Alfred WRIGHT, Photographer

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David Wright
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Last seen: 25 weeks 4 days ago
Joined: Wednesday, 5-04-2017

Has anyone any information of the work of my Great Grandfather, Alfred WRIGHT, who was a photographer in Shrewsbury between 1879 and 1913?  Born in Liverpool in 1843, he moved to Shrewsbury in late 1878 or early 1879 and was initially Manager for A & G Taylor, Photographer and Art Dealer, of 48 High Street.  He eventually worked on his own account, still at 48 High Street.  He moved to 28 Princess Street around 1892 and then to 26 Bridge Street a few years later where he continued in business until his death in 1913.  I believe that his widow, Alice Amelia, continued to run the business for a few years after his death.  I think that he had a contract for photographing recruits, promotees and so on at Copthorne Barracks.  Other than that I know nothing of his work and would be interested to find if any of his work survives.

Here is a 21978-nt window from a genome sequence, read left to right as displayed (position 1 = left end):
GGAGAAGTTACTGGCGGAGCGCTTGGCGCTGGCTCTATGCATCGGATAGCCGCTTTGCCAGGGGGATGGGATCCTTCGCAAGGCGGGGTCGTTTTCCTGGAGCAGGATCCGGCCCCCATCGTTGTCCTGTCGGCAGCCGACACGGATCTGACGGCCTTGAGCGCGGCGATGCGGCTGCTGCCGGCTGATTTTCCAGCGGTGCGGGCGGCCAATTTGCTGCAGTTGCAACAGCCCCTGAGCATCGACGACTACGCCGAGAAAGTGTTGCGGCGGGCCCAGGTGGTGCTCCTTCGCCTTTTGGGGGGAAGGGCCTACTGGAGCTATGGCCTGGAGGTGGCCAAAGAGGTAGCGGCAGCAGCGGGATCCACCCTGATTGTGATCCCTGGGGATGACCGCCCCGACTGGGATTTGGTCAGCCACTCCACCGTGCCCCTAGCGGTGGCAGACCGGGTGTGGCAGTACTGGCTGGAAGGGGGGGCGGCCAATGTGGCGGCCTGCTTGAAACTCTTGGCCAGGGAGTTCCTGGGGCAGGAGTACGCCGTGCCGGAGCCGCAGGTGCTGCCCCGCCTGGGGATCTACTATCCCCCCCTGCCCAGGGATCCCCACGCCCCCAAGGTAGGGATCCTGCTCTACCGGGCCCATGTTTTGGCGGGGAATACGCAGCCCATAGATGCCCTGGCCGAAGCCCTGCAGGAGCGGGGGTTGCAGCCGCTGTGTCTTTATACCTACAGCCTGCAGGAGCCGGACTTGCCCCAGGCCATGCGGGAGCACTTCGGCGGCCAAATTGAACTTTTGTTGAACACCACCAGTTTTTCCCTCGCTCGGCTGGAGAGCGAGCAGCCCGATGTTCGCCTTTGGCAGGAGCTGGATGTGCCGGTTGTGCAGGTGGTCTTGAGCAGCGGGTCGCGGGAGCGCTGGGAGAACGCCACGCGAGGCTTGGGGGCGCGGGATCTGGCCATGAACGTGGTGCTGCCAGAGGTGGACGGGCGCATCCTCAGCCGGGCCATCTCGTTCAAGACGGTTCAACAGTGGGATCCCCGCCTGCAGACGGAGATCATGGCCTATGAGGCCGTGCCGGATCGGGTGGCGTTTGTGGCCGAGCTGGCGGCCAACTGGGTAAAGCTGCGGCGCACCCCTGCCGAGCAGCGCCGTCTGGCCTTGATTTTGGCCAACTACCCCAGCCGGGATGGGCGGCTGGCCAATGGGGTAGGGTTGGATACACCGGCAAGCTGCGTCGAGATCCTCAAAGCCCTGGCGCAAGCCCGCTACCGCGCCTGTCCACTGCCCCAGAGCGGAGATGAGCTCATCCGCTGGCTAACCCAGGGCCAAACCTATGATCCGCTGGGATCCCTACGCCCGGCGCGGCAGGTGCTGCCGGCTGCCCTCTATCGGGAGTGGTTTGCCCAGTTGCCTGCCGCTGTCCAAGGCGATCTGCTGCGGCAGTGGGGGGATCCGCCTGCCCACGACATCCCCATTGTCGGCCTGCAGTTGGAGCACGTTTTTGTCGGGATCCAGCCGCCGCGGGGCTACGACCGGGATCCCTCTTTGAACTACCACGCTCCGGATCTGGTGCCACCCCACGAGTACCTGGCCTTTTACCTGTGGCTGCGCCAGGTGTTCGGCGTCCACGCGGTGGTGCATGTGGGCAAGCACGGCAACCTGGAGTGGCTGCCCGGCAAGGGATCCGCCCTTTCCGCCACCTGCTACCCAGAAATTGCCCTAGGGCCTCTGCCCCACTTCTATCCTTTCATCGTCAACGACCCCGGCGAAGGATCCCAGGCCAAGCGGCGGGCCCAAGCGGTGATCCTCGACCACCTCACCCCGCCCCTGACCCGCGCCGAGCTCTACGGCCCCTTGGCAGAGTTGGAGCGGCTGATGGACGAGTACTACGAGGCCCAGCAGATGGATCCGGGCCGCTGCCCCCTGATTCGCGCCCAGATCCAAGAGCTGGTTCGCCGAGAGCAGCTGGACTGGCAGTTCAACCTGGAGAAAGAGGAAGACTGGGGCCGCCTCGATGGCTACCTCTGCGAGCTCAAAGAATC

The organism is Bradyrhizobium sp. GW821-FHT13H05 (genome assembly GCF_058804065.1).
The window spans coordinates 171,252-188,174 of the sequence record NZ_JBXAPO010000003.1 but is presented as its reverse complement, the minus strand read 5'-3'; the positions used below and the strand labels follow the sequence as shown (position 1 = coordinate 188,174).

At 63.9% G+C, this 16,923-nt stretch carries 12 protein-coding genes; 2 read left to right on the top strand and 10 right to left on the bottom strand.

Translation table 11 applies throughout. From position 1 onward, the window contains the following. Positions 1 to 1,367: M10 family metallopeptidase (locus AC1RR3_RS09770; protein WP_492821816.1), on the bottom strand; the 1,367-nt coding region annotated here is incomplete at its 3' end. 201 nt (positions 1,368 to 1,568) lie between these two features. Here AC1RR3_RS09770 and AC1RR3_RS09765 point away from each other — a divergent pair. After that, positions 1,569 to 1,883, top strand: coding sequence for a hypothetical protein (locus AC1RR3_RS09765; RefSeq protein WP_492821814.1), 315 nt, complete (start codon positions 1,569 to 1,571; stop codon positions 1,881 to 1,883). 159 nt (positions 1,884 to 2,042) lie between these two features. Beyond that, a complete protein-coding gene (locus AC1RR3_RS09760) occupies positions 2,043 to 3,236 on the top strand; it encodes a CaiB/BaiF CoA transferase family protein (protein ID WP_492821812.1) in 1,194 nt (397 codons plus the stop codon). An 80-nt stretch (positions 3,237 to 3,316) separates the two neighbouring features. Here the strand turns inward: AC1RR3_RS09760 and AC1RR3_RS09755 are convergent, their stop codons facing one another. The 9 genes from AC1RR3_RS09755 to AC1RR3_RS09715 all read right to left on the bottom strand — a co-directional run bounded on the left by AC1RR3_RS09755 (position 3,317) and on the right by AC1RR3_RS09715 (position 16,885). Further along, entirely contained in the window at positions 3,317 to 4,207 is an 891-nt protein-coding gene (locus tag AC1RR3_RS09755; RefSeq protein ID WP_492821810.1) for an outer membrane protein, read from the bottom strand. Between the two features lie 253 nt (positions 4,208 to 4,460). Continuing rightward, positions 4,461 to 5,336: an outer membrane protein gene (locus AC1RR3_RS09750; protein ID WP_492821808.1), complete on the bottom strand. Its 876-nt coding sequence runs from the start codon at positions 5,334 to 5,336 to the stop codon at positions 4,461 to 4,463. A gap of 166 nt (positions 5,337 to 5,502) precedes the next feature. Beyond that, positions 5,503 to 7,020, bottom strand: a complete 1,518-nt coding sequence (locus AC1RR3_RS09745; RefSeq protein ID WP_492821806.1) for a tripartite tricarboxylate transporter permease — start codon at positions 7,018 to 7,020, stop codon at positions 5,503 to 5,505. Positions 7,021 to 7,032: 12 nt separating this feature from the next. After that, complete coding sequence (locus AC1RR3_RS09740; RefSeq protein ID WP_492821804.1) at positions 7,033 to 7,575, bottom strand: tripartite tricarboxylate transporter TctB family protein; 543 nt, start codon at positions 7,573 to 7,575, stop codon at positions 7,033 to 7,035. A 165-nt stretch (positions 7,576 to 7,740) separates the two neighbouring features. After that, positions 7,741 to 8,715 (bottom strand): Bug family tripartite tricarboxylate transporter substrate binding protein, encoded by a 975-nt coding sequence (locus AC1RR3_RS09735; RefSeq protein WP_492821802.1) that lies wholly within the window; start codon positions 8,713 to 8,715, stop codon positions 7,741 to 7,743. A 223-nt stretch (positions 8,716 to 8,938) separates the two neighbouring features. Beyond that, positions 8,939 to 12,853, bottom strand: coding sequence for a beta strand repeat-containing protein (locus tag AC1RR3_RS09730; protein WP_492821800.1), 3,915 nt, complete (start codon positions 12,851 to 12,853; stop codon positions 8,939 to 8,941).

Sandra Warren
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Last seen: 34 weeks 6 days ago
Joined: Saturday, 17-02-2018

Hello David,

I have a copy of a photo that was taken by Alfred WRIGHT. This ladies family live in Cheshire so I am not sure if Alfred WRIGHT travelled around taking photos. I had the photo dated and they said 1930's but that does not seem to fit, if Alfred died in 1913.

I can take a photo of the photo and email it to you if you would like that.

my email address is:  nerrawsandra@gmail.com

I live in Melbourne, Australia 

Regards 

Sandra

Stella Hemmings
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Last seen: 28 weeks 6 days ago
Joined: Saturday, 31-03-2018

Hello David,

I found your post when I Googled Alfred Wright Photographer. I recently bought some photographs at a local auction, a number of which were by the Alfred Wright studio in Shrewsbury. I am intrigued though as some of the photos are of Laurence Wright, wife Agnes and daughter Gladys. Made me wonder if these were photos of his family members? And therefore your family? Does there also happen to be a connection with the name of Frost?

I bought the Lot because I am a photographer who collects Victorian photographs (and also use the wetplate collodion photographic method used by the Victorians), but there are additional photographs too that might be of importance to somebody. Happy to share my findings if they are of interest. 

Regards,

Stella